How does production planning work (Make-to-Stock or MTS) in Agriware?
(APICS) – American Production and Inventory Control Society defines (MTS) Make-to-Stock as a production strategy when the producer sells finished goods from stock. Delivery times are the shortest. The customer has hardly any direct involvement in the product design.
Sell finished goods from inventory, that sounds weird indeed when one realizes that software is used for live trading. After all, the products lose their vitality, when they are laid in stock. Still, this production strategy is widely used because the time in stock is practically negligible.
Agriware users are mostly aware of the expected sales, far into the future. These are not based on firm customer orders though. They are the so-called Sales Forecasts and Sales Budgets, based on estimated demands of products still to come.
Production planning with the associated costs
Production managers, responsible also for long-term production planning, derive Production Forecasts from Sales Forecasts. In Agriware 2017 and later releases, multiple Production Forecast scenarios are supported.
Users shall have insight into costs and area usage, related to different scenarios. They can specify cost components for area usage, labor, machine, material, heating, electricity, and overheads. Graphical representation of the scenarios is also possible with the Business Intelligence tool integrated in Agriware 2017.
Production planning horticulture: backward and forward
The purchase of material and activity planning, needed to produce finished products, start when (expected) orders are received, regardless of delivery dates. This technique of forward scheduling builds up stock and is used to calculate the first possible delivery date of a product.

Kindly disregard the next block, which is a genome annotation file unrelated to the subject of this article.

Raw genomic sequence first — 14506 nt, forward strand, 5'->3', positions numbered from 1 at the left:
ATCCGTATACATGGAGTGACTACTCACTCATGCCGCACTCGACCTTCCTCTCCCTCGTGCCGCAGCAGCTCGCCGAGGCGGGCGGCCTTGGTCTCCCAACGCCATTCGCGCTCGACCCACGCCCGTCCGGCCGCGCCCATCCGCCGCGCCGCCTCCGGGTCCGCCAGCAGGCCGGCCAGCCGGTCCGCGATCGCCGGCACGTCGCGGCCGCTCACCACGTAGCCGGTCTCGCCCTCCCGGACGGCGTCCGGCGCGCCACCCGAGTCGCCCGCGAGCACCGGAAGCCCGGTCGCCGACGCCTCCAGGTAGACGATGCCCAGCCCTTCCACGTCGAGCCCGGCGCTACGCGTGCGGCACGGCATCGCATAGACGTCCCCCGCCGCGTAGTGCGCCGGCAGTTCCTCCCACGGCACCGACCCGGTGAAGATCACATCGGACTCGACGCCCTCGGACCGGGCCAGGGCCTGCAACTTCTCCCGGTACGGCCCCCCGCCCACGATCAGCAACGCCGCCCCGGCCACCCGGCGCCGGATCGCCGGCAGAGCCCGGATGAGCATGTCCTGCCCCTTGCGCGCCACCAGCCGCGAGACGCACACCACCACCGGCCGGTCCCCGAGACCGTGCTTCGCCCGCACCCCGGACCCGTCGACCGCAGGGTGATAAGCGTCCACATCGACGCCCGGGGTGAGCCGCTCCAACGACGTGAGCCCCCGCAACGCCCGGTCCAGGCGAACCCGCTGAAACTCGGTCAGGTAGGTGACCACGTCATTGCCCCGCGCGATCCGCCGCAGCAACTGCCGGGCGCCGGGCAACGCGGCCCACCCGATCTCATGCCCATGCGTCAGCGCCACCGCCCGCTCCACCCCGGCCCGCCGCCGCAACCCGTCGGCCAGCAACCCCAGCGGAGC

The technique of backward planning assumes that all activities are planned, backward in time, based upon delivery date of the order. This is the same logic used in MRP (Materials Requirements Planning) systems. This technique is used to determine when to start with an order, in order to deliver the customer on time.
Sometimes these techniques suggest that backward planning is used in a Make-to-Order environment and forward planning in a Make-to-Stock environment. Nothing can be far from the truth. Even breeders of bedding plants plan backward, based on Production Forecasts, derived from the Sales Forecasts, to have the required quantities available for sales on time.
Customer Order Decoupling Point (CODP)
In production, it is essential to know, from which activity onwards the customer determines the outcome of the product. Make-to-Stock can also apply to a live product, until the moment it starts being customized (i.e. CODP). From that moment onwards, the customer determines the design and its corresponding production steps.
What does the plant deliver?
Usually, a producer knows precisely, that the use of particular base material and operations deliver specific final products. For example, a certain seed or cutting delivers a distinct plant. In some situations, this is not the case.
For example, a Phalaenopsis grower does not know how many branches a plant would grow or how many flowers would bloom in a branch. These are, however, the specifications of the finished product that the customer dictates. Agriware has the ability to plan with multiple sorting. Planning is performed per sorting moment, with the expected outcome per sort.